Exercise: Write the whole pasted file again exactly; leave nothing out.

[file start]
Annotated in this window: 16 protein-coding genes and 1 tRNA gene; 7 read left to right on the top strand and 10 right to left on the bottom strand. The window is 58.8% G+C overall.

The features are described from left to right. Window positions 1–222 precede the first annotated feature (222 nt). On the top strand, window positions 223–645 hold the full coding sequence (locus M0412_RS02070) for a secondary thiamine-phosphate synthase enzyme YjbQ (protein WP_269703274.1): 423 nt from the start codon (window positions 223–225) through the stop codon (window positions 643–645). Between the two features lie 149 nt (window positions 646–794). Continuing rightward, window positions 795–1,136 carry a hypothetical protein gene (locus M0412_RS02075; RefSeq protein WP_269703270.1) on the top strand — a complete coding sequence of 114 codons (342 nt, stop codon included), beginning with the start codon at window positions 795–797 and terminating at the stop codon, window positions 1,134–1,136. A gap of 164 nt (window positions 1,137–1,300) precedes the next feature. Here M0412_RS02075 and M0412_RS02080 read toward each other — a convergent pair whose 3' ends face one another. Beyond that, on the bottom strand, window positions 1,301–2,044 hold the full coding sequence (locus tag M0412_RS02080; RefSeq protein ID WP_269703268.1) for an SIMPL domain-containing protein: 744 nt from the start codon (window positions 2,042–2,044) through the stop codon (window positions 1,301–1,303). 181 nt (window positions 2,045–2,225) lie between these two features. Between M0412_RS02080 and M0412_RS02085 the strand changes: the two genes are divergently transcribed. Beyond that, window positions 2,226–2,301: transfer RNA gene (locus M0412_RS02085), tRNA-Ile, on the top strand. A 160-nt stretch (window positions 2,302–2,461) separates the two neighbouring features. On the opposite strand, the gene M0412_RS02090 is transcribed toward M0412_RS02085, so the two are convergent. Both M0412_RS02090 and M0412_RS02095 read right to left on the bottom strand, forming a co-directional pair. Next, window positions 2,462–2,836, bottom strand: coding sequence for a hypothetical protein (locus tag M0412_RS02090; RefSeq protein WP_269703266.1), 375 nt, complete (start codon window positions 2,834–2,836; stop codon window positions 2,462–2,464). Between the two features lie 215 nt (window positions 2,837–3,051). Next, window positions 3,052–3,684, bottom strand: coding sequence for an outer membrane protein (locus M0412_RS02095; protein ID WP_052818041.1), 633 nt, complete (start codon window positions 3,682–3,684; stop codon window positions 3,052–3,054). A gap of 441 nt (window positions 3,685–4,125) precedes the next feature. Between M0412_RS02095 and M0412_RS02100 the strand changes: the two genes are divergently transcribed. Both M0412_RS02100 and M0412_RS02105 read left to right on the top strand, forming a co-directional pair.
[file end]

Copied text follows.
Annotated in this window: 16 protein-coding genes and 1 tRNA gene; 7 read left to right on the top strand and 10 right to left on the bottom strand. The window is 58.8% G+C overall.

The features are described from left to right. Window positions 1–222 precede the first annotated feature (222 nt). On the top strand, window positions 223–645 hold the full coding sequence (locus M0412_RS02070) for a secondary thiamine-phosphate synthase enzyme YjbQ (protein WP_269703274.1): 423 nt from the start codon (window positions 223–225) through the stop codon (window positions 643–645). Between the two features lie 149 nt (window positions 646–794). Continuing rightward, window positions 795–1,136 carry a hypothetical protein gene (locus M0412_RS02075; RefSeq protein WP_269703270.1) on the top strand — a complete coding sequence of 114 codons (342 nt, stop codon included), beginning with the start codon at window positions 795–797 and terminating at the stop codon, window positions 1,134–1,136. A gap of 164 nt (window positions 1,137–1,300) precedes the next feature. Here M0412_RS02075 and M0412_RS02080 read toward each other — a convergent pair whose 3' ends face one another. Beyond that, on the bottom strand, window positions 1,301–2,044 hold the full coding sequence (locus tag M0412_RS02080; RefSeq protein ID WP_269703268.1) for an SIMPL domain-containing protein: 744 nt from the start codon (window positions 2,042–2,044) through the stop codon (window positions 1,301–1,303). 181 nt (window positions 2,045–2,225) lie between these two features. Between M0412_RS02080 and M0412_RS02085 the strand changes: the two genes are divergently transcribed. Beyond that, window positions 2,226–2,301: transfer RNA gene (locus M0412_RS02085), tRNA-Ile, on the top strand. A 160-nt stretch (window positions 2,302–2,461) separates the two neighbouring features. On the opposite strand, the gene M0412_RS02090 is transcribed toward M0412_RS02085, so the two are convergent. Both M0412_RS02090 and M0412_RS02095 read right to left on the bottom strand, forming a co-directional pair. Next, window positions 2,462–2,836, bottom strand: coding sequence for a hypothetical protein (locus tag M0412_RS02090; RefSeq protein WP_269703266.1), 375 nt, complete (start codon window positions 2,834–2,836; stop codon window positions 2,462–2,464). Between the two features lie 215 nt (window positions 2,837–3,051). Next, window positions 3,052–3,684, bottom strand: coding sequence for an outer membrane protein (locus M0412_RS02095; protein ID WP_052818041.1), 633 nt, complete (start codon window positions 3,682–3,684; stop codon window positions 3,052–3,054). A gap of 441 nt (window positions 3,685–4,125) precedes the next feature. Between M0412_RS02095 and M0412_RS02100 the strand changes: the two genes are divergently transcribed. Both M0412_RS02100 and M0412_RS02105 read left to right on the top strand, forming a co-directional pair.